Everything goes back to the way it was, sooner rather than later, and the fall 2020 harvest is largely unaffected. Cannabis consumers resume exactly the same smoking and vaping behaviors as before, sharing their joints and pipes with no fear of spreading the virus through dreaded droplets. New users visit dispensaries at the same brisk clip, unconcerned by respiratory worries.
This seems, in some ways, the least likely scenario. No matter how long stay-at-home orders last, the need to avoid large gatherings will likely remain while we wait for a vaccine that isn’t expected before 2021. Famous weed-friendly festivals won’t be around to reinforce the social norms of the 2010s, either. Burning Man was effectively canceled just last week, with no word on when the next one will be. Coachella was postponed until October; if it is canceled outright, we may start to find ourselves in cultural sea-change territory.
2. Non-smokeable weed is king
Edible sales are up, up, up: This is the one constant in the 420 marketing pitches hitting my inbox. Cannabis data intelligence company Headset reports a 13 percent rise in sales of weed-laced beverages in food since February. Indeed, edibles have much to commend them to coronavirus-panicked buyers — not least the fact that you can store the stuff for months in the freezer (if it’s gummies or candies, at least).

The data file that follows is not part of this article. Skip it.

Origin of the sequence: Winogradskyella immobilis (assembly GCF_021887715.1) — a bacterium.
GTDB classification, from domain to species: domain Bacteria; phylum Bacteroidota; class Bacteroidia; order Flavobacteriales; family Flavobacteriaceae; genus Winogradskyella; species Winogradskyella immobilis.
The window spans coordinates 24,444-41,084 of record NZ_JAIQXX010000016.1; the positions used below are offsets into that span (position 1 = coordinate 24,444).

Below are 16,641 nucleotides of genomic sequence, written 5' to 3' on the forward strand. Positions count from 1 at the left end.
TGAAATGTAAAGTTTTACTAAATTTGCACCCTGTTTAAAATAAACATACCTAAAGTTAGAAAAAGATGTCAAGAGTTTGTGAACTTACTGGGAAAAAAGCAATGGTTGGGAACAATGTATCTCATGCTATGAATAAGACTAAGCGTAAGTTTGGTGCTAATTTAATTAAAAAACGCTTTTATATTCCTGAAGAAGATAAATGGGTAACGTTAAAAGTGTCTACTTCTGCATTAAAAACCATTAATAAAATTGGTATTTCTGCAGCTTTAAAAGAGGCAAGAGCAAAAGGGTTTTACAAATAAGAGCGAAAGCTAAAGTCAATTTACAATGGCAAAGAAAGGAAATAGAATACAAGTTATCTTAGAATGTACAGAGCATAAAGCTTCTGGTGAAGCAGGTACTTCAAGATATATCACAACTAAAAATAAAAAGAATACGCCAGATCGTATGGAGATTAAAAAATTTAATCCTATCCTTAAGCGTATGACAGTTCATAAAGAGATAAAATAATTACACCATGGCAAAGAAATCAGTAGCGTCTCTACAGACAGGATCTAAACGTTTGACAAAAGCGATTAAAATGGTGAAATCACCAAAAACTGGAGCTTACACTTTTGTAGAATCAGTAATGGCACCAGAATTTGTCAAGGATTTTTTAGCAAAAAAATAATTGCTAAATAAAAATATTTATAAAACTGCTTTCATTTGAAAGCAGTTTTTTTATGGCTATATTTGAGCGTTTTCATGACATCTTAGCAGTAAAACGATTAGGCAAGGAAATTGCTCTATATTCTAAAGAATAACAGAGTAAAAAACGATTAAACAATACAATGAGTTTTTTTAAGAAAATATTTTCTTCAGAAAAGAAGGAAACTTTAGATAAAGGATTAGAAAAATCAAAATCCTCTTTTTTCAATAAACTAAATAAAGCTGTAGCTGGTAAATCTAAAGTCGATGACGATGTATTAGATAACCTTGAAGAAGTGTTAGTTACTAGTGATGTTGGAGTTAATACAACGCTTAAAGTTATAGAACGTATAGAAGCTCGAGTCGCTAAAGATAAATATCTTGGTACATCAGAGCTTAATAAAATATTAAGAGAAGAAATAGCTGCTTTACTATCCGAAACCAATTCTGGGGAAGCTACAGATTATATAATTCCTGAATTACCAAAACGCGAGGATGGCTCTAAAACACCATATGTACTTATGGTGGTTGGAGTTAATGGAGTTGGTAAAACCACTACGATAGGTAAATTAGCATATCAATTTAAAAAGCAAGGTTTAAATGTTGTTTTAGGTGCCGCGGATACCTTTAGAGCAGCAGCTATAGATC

If that sales trend continues at the same pace, and public health officials continue spreading the don’t-smoke-or-vape message, we could be looking at a world where the majority of the weed harvest goes to creating cannabis butters and oils and other edible formats. Such a shift in production would create its own center of gravity, for example favoring varieties known to produce a clearer-headed, more focused high. As any connoisseur knows, edible highs don’t just take longer to kick in; they’re qualitatively different from their smoked counterparts.